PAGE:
This model is described in great detail in a report published by the Council on Library and Information Resources in cooperation with the Library of Congress, Managing Cultural Assets from a Business Perspective. [1] The report begins from the premise that, because these are the primary assets of the institution, the question is not "How much can we afford to pour into these collections?" but rather, "How much risk do we take if we fail to invest in our asset base?" It guides managers in identifying specific risks in their libraries and deciding what level of risk is acceptable versus unacceptable. It provides a step-by-step description of a process of risk evaluation that involves everyone in the institution who is responsible for the collections. This means not only those who work directly with collections, but also those responsible for security, buildings and grounds, and, most important, the information technology infrastructure. After all, inventory and bibliographical controls are absolutely essential to all aspects of security, preservation, and service. So, whoever maintains the Online Public Access Catalog (OPAC), the integrated library system, and keeps it up and running, is as critical to the good stewardship of library collections as a cataloger or a rare book conservator.

This model works just as well with digital assets as with rare books or the treasures in the nitrate film vaults in Ohio. With respect to digital assets, it seems clear to many thoughtful people that the growing availability of information online raises the essential question, "Do we really need all this stuff in the first place?" Are we not best off putting our scarce preservation resources into items that will be selected for an exhibition or digitized for Web distribution—something, in other words, with a probable—a calculable—demand for access? As library materials become increasingly available on the Web, do we really need to keep a lot of the nondigital resources that we have now?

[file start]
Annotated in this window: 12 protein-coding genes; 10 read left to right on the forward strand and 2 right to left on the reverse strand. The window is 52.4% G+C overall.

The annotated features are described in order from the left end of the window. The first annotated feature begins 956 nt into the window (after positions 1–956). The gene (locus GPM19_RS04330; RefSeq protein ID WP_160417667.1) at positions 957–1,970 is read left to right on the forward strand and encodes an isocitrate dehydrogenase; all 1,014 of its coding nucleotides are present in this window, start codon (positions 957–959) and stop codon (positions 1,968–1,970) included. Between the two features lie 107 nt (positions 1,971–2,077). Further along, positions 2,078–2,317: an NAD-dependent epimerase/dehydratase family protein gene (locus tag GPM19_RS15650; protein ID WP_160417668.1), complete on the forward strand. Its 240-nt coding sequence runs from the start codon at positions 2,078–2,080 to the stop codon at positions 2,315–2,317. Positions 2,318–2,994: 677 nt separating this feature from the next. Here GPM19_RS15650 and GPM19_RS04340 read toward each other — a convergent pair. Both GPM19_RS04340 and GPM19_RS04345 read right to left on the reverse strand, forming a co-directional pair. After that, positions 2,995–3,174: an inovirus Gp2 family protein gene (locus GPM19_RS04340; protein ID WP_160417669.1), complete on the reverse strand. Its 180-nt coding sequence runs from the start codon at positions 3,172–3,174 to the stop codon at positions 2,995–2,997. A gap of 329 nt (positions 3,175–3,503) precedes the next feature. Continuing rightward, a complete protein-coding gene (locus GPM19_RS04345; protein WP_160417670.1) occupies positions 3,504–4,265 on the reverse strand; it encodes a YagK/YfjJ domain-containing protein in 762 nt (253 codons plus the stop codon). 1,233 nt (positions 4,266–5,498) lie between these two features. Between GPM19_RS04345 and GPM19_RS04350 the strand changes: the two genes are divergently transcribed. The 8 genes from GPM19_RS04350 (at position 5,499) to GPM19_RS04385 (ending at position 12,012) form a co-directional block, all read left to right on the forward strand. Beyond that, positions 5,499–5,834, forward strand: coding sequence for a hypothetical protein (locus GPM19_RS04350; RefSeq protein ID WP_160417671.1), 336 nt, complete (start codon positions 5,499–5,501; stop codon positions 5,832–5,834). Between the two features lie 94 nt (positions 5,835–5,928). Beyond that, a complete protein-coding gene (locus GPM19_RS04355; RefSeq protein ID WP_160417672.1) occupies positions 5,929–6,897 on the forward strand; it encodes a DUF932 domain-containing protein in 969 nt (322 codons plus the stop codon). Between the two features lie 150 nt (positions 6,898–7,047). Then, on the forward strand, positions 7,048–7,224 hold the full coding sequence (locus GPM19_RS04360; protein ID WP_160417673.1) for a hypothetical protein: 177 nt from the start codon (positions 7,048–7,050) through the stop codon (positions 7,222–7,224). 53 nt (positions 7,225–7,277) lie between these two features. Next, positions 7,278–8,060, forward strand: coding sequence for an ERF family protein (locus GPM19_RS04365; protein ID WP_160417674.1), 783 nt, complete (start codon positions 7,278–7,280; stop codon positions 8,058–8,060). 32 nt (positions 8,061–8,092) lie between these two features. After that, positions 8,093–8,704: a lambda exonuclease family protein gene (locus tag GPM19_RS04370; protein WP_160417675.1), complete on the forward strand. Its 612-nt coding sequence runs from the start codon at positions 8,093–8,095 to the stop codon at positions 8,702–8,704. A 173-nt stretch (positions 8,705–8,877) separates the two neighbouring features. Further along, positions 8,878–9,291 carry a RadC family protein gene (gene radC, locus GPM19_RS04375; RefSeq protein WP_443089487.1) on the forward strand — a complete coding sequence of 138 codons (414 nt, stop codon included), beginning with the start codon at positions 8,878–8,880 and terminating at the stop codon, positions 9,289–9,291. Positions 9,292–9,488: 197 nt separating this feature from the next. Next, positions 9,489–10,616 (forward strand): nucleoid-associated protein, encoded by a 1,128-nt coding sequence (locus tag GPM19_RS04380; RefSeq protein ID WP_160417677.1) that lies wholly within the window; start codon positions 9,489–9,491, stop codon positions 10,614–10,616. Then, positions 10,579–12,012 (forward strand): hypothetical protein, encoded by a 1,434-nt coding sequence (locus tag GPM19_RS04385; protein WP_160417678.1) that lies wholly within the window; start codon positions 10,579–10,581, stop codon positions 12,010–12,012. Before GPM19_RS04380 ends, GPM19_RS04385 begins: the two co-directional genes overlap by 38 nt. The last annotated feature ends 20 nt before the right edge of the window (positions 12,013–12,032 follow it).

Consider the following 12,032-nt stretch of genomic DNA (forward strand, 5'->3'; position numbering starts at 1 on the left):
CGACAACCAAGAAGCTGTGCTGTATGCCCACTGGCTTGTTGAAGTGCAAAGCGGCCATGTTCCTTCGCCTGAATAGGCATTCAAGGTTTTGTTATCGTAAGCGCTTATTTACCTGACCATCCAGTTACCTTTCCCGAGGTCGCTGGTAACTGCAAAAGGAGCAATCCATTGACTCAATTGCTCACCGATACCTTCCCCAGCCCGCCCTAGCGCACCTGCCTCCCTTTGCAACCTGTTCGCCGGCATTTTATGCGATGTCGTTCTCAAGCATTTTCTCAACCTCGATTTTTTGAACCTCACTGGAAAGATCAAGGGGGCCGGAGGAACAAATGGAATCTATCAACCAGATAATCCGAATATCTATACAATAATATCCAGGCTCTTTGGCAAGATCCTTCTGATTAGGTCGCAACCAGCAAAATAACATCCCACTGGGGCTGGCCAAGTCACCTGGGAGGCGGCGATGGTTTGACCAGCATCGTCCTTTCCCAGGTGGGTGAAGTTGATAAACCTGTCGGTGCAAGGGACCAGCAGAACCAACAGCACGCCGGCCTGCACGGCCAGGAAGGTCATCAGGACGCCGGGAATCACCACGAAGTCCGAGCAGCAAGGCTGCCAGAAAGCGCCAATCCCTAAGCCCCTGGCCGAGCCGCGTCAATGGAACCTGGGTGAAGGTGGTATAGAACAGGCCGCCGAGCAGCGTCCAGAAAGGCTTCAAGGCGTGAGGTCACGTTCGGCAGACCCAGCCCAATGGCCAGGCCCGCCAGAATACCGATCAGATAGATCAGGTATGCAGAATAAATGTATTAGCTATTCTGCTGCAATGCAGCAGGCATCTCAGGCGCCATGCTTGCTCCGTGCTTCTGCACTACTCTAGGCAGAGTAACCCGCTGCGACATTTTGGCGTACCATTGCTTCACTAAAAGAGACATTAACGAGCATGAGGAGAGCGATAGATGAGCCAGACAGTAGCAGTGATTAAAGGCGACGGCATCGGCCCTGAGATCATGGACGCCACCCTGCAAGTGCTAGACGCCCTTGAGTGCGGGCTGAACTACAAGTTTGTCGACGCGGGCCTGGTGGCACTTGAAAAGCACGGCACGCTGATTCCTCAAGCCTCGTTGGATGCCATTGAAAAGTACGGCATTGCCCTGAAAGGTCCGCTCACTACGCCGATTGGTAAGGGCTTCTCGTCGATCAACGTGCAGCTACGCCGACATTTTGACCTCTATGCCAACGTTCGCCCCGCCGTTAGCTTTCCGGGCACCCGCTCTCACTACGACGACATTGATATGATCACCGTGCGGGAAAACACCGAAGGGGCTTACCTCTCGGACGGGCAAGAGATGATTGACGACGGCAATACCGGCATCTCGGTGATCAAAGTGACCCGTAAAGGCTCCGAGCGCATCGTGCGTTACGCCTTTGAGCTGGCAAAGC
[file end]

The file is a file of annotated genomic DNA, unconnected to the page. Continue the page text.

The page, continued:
The answer, of course, is that many if not most of the items research libraries acquire have been collected for their research value. Because of the numerous constraints on doing research on the Web, many of these materials will never be digitized—not just because they are intrinsically low-use, but because they are valuable chiefly in the original or may, owing to copyright issues, be used only that way.

But what is research value? This is a question given too little examination, in my view. It seems to be a lot like pornography—we cannot define it per se, but we all know it when we see it.

But of course, the problem is that we often do not know it when we see it. That is certainly the basis for Nicholson Baker's criticism of libraries' treatment of original newspapers. How many decisions have we made in the past—not only about deaccessioning and pulping, but even about rebinding—that we now regret, even if we try to avoid talking about it in public? How do we measure research value—what are its attributes? Do rarity, association, beauty—all the things that we recognize in the value of the artifact—have any meaning here? If so, how do we recognize these qualities? Can we develop objective criteria that allow us to discriminate between objects that must be selected and retained in a collection and those that need not be, or at least need not be retained in the original in all cases?

If we are to argue for the resources we need in order to keep collections fit and accessible, we must recognize that this is not a question that librarians and archivists can answer alone. It is all members of the research community, however you define that, who need to articulate the new role that collections are playing in the production of knowledge. The Council on Library and Information Resources (CLIR) has been working for a year now with the Task Force on the Artifact in Library Collections, composed of scholars, librarians, and academic officers, to investigate the meaning and role of the artifact in research collections in the context of current information and preservation technologies. Collections can be viewed as assets, not liabilities, only if they are vital for the institutional mission (which of course includes holding such objects of intrinsic cultural value as Lincoln's Inaugural Bible). Risk assessment is premised on the notion that one must keep these collections ready for anticipated use in order to be productive.